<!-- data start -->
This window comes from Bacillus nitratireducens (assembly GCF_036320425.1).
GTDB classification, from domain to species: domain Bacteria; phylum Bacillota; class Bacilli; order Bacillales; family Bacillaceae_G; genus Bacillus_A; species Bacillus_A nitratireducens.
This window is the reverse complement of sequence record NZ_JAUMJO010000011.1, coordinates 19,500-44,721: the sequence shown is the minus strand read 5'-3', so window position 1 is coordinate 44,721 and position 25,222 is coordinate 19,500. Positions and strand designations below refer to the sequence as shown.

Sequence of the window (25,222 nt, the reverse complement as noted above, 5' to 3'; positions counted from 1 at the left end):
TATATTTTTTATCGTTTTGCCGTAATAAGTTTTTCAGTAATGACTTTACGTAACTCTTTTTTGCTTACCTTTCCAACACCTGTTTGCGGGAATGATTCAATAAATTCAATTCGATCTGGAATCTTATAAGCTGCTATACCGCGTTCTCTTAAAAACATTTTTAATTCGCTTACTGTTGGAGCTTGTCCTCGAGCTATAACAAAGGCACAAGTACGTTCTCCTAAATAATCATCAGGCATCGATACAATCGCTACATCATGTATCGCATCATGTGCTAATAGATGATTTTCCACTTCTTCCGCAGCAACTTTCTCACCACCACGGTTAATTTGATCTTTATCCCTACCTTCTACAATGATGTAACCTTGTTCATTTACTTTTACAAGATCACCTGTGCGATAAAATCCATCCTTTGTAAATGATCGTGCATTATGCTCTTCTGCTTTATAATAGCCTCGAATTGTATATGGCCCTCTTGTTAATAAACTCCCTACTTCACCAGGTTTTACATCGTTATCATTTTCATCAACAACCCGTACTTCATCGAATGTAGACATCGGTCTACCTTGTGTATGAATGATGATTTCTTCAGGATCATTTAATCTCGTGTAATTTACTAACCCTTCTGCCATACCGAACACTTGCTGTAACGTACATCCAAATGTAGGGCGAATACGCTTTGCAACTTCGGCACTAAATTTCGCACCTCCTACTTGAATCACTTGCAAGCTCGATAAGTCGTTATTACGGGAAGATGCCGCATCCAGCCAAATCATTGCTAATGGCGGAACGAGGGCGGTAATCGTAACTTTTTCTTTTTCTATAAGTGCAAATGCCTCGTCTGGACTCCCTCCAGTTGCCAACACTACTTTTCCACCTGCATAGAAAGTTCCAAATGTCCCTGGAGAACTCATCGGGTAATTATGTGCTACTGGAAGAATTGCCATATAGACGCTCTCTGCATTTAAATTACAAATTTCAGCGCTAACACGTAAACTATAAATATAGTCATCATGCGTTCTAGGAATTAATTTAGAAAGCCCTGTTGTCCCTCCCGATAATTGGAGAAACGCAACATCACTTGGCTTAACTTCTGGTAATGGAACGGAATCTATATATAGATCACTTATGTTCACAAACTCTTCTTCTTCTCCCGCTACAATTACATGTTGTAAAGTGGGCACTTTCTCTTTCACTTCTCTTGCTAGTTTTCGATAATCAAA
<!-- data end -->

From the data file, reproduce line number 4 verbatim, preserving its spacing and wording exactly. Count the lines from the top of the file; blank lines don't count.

Sequence of the window (25,222 nt, the reverse complement as noted above, 5' to 3'; positions counted from 1 at the left end):